Jackopierce – Everywhere All The Time (2012)

Everywhere All The Time underscores the idea that Jackopierce’s new-millennium reboot isn’t about nostalgia, so much as continuing to explore the duo’s still-maturing creative relationship — all while reminding us what made this Dallas-based band so special in the first place.

This is the 11th release for Jackopierce, which features vocalists Cary Pierce and Jack O’Neill with a revolving group of additional performers. The band, which scored a radio hit in the 1990s with “Vineyard,” issued a handful of indie releases and two projects for A&M Records (and selling some 400,000 albums) before taking a break. They’ve produced four more, including two live discs, since returning in 2002.

This project makes clear all over again why that’s such welcome news: Everywhere All The Time is a breezy mixture of roots rock, country, R&B and earnest singer-songwriter themes — as approachable as it is listenable. How approachable? The opening track, a Pierce-sung aw-shucks-I-don’t-deserve-her-themed delight called “Into Me,” gushes that his love interest is “part Vanessa, part Denise Huxtable.”

From there, Jackopierce — this time with O’Neill offering a disarmingly vulnerable vocal — delves deeper into the emotional complexities of finding that long-hoped for love on “Finally Free.” In this way, Everywhere All The Time moves with a fluid grace between Pierce and O’Neill’s offerings, as the band reclaims a sound and feel that has since driven smash-hit offerings from the likes of John Mayer, Gavin DeGraw and Jason Mraz.

“We Can Work It Out” leaps forward with a jangle-pop propulsion, even as the lyric tries to bridge the gap between two once-passionate lovers. “Listen To Me,” meanwhile, skips along like a twilit front-porch picking session. “Change Your Mind” might just be the most radio-ready moment here, with its anthematic musical arc and light-filled sense of optimism.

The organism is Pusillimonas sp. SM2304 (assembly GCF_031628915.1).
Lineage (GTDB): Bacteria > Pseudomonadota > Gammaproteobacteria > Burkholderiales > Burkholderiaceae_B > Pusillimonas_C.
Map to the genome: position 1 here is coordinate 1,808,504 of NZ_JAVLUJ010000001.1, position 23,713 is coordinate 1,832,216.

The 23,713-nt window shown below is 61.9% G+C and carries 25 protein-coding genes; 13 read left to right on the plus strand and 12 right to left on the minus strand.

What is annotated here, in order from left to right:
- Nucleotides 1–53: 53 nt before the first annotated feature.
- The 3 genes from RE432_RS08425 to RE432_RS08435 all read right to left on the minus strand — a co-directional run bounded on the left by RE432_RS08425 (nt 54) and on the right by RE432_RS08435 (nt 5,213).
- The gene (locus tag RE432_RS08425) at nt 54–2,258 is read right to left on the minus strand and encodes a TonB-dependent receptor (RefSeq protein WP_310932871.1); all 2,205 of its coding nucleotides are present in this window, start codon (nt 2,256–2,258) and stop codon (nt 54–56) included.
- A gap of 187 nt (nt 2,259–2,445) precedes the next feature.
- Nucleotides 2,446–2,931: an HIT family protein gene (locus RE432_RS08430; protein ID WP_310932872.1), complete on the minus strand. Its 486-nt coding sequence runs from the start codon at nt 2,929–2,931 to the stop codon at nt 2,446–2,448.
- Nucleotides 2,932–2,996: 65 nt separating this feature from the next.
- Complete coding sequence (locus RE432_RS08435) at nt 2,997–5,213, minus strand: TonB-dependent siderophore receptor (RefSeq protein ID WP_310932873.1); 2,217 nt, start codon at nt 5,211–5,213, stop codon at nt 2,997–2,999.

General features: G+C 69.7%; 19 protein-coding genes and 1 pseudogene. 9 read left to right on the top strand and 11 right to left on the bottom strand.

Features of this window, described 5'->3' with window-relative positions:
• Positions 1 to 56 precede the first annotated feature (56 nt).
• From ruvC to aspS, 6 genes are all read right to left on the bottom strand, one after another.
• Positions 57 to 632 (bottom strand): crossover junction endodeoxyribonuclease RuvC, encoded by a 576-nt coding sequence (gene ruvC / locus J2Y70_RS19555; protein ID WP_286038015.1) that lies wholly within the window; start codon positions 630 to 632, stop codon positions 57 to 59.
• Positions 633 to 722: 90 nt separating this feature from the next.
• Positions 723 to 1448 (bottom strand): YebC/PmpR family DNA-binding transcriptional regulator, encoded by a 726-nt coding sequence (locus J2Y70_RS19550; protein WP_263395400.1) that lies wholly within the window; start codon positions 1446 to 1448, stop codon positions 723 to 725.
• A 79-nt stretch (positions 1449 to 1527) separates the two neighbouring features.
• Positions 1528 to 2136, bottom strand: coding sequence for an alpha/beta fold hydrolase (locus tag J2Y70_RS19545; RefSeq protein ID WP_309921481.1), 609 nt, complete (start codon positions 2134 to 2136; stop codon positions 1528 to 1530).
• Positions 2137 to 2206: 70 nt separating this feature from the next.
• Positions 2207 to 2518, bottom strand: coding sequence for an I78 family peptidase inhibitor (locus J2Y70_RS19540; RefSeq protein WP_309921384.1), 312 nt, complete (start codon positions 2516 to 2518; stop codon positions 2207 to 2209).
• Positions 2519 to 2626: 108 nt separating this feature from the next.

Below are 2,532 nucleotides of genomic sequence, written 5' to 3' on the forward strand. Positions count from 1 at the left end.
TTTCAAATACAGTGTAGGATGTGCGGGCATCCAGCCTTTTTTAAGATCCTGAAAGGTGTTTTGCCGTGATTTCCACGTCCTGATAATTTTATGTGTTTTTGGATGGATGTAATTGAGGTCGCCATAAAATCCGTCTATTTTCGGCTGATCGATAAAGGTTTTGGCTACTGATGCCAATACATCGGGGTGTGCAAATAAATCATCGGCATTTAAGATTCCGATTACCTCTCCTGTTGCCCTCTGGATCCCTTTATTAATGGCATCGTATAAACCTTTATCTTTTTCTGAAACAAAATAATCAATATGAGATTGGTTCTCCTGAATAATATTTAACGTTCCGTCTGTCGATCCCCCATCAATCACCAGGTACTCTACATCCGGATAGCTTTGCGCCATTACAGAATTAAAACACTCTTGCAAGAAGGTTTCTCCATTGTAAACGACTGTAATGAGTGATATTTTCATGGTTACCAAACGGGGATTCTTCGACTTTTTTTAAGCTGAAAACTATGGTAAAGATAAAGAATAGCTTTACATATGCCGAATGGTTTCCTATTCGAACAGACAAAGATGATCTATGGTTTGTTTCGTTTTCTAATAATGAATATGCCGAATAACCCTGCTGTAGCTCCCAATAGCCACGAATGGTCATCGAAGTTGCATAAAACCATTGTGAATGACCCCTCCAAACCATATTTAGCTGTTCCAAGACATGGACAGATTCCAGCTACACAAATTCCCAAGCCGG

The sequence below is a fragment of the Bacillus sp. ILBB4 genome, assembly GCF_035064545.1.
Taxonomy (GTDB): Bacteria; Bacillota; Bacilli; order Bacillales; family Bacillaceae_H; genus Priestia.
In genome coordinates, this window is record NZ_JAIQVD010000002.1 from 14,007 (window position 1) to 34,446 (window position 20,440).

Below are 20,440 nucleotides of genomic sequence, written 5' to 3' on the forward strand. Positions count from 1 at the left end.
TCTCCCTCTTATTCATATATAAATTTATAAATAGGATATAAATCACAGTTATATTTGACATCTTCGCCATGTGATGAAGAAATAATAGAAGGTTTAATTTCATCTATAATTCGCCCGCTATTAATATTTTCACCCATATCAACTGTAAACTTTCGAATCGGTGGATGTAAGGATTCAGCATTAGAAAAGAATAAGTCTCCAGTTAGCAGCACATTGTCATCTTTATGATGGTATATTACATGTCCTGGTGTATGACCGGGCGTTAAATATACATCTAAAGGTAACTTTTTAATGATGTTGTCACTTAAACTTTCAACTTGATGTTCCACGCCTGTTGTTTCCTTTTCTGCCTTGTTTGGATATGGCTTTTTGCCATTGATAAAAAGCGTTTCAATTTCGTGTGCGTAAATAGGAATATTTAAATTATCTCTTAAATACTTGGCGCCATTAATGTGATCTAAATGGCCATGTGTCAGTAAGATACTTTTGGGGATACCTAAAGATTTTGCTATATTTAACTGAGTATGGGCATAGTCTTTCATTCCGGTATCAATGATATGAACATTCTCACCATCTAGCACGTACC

Finally, Jackopierce references one of its earlier hits, and in a winkingly humorous way, with a fun reggae-inspired redo of their own “Three of Us In a Boat.” Back then, they were just a couple of kids out of Southern Methodist University, trying to make their way, and maybe a bit too fresh faced to completely absorb the meaning of a line like: “I’ve found new days of sunshine.”

With Everywhere All The Time, it rings true in a whole new way.

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Also featured on ‘Everywhere All The Time,’ issued by Pierce’s Foreverything Music and Nashville’s Be Music and Entertainment, are guitarist Peter Thorn (Melissa Etheridge), bassist Sean Hurley (John Mayer) and keyboardist Michael Farrell (Morrissey).

Nick DeRiso

Nick DeRiso has also explored music for publications like USA Today, Gannett News Service, All About Jazz and Popdose for nearly 30 years. Honored as newspaper columnist of the year five times by the Associated Press, Louisiana Press Association and Louisiana Sports Writers Association, he oversaw a daily section that was named Top 10 in the nation by the AP in 2006. Contact him at nderiso@somethingelsereviews.com.
  • Devin

    Since the band reformed, Pierce’s contributions seem a little too earnest, with allusions to Jesus – which is fine, but they seemed forced, as do love metaphors comparing lovers to “sweet tea” and such. The songs don’t stick with me. I prefer the O’Neill material.. Darker,rootsier, deeper, and more willing to experiment and take chances.